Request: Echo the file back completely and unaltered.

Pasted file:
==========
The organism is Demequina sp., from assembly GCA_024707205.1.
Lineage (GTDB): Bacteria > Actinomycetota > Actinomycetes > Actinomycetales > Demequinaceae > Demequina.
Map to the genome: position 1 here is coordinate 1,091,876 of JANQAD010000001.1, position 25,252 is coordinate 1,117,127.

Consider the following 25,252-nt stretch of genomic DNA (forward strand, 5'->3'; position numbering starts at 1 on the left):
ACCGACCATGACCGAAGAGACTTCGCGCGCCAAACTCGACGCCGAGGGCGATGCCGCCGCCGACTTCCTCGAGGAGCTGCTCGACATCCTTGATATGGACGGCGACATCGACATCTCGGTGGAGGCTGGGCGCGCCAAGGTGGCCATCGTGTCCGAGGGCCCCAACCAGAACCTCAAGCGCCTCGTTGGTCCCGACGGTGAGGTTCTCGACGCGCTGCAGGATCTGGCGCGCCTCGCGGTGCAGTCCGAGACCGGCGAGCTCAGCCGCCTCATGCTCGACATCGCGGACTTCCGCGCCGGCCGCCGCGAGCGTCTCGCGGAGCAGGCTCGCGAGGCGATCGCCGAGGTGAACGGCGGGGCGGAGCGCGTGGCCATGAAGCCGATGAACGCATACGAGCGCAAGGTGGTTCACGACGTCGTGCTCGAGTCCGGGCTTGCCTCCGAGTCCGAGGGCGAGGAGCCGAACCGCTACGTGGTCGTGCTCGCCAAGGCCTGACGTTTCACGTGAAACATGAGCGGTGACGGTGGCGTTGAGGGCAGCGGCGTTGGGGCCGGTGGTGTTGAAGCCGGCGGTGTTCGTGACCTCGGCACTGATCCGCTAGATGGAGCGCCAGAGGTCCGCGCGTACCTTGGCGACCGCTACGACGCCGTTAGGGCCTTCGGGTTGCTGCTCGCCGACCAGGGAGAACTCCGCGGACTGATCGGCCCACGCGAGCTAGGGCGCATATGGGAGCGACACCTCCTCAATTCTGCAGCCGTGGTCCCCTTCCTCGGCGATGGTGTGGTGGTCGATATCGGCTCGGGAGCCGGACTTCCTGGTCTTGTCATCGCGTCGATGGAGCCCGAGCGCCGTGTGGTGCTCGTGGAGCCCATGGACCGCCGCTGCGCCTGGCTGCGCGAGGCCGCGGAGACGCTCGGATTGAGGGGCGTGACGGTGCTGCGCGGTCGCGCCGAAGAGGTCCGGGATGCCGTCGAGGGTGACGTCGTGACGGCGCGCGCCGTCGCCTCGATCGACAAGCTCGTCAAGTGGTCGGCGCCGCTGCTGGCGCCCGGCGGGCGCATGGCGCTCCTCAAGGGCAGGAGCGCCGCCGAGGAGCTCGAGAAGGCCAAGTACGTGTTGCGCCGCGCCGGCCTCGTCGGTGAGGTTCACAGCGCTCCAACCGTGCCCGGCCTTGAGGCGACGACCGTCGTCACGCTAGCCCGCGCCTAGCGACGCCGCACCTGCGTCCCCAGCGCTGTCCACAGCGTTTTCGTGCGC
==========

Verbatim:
The organism is Demequina sp., from assembly GCA_024707205.1.
Lineage (GTDB): Bacteria > Actinomycetota > Actinomycetes > Actinomycetales > Demequinaceae > Demequina.
Map to the genome: position 1 here is coordinate 1,091,876 of JANQAD010000001.1, position 25,252 is coordinate 1,117,127.

Consider the following 25,252-nt stretch of genomic DNA (forward strand, 5'->3'; position numbering starts at 1 on the left):
ACCGACCATGACCGAAGAGACTTCGCGCGCCAAACTCGACGCCGAGGGCGATGCCGCCGCCGACTTCCTCGAGGAGCTGCTCGACATCCTTGATATGGACGGCGACATCGACATCTCGGTGGAGGCTGGGCGCGCCAAGGTGGCCATCGTGTCCGAGGGCCCCAACCAGAACCTCAAGCGCCTCGTTGGTCCCGACGGTGAGGTTCTCGACGCGCTGCAGGATCTGGCGCGCCTCGCGGTGCAGTCCGAGACCGGCGAGCTCAGCCGCCTCATGCTCGACATCGCGGACTTCCGCGCCGGCCGCCGCGAGCGTCTCGCGGAGCAGGCTCGCGAGGCGATCGCCGAGGTGAACGGCGGGGCGGAGCGCGTGGCCATGAAGCCGATGAACGCATACGAGCGCAAGGTGGTTCACGACGTCGTGCTCGAGTCCGGGCTTGCCTCCGAGTCCGAGGGCGAGGAGCCGAACCGCTACGTGGTCGTGCTCGCCAAGGCCTGACGTTTCACGTGAAACATGAGCGGTGACGGTGGCGTTGAGGGCAGCGGCGTTGGGGCCGGTGGTGTTGAAGCCGGCGGTGTTCGTGACCTCGGCACTGATCCGCTAGATGGAGCGCCAGAGGTCCGCGCGTACCTTGGCGACCGCTACGACGCCGTTAGGGCCTTCGGGTTGCTGCTCGCCGACCAGGGAGAACTCCGCGGACTGATCGGCCCACGCGAGCTAGGGCGCATATGGGAGCGACACCTCCTCAATTCTGCAGCCGTGGTCCCCTTCCTCGGCGATGGTGTGGTGGTCGATATCGGCTCGGGAGCCGGACTTCCTGGTCTTGTCATCGCGTCGATGGAGCCCGAGCGCCGTGTGGTGCTCGTGGAGCCCATGGACCGCCGCTGCGCCTGGCTGCGCGAGGCCGCGGAGACGCTCGGATTGAGGGGCGTGACGGTGCTGCGCGGTCGCGCCGAAGAGGTCCGGGATGCCGTCGAGGGTGACGTCGTGACGGCGCGCGCCGTCGCCTCGATCGACAAGCTCGTCAAGTGGTCGGCGCCGCTGCTGGCGCCCGGCGGGCGCATGGCGCTCCTCAAGGGCAGGAGCGCCGCCGAGGAGCTCGAGAAGGCCAAGTACGTGTTGCGCCGCGCCGGCCTCGTCGGTGAGGTTCACAGCGCTCCAACCGTGCCCGGCCTTGAGGCGACGACCGTCGTCACGCTAGCCCGCGCCTAGCGACGCCGCACCTGCGTCCCCAGCGCTGTCCACAGCGTTTTCGTGCGC